Senate Bill 287 was signed into law. It says that if the candidate has ever been ultimately determined by a court of proper authority to be guilty of a misdemeanor involving embezzlement or a felony under the laws of this state or of the United States or who has entered a plea of guilty or nolo contendere to such misdemeanor involving embezzlement or felony or who has been convicted of a crime in another state which would have been a misdemeanor involving embezzlement or a felony under the laws of this state or has entered a plea of guilty or nolo contendere to such crime or at the time of filing the Declaration of Candidacy is named in an outstanding warrant for arrest for such an offense, in this or any other state, the candidate shall provide the following information on a form prescribed by the Secretary of the State Election Board:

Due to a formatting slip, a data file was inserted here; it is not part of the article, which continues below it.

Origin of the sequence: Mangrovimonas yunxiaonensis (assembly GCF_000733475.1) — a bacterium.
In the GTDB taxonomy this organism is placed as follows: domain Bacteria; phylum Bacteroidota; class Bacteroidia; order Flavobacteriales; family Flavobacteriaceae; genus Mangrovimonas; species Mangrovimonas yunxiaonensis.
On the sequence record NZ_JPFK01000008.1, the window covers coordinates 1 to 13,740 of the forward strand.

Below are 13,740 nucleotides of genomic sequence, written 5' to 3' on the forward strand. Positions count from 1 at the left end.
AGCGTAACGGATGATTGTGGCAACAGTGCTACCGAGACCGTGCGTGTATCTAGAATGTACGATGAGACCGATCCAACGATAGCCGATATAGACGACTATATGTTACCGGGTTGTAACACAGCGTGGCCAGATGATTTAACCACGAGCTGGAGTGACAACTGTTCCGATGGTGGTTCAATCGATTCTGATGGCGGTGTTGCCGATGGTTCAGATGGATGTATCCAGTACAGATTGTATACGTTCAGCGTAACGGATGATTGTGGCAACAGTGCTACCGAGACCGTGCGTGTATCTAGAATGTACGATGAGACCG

1. The name of the offense;
2. The date of conviction or issuance of the outstanding warrant; and
3. The county and state of conviction or issuance of the outstanding warrant.
The provisions of this subsection shall not apply to an offense for which the candidate has received a pardon.
Keep in mind state law prohibits a person from filing for office for 15 years after such a conviction.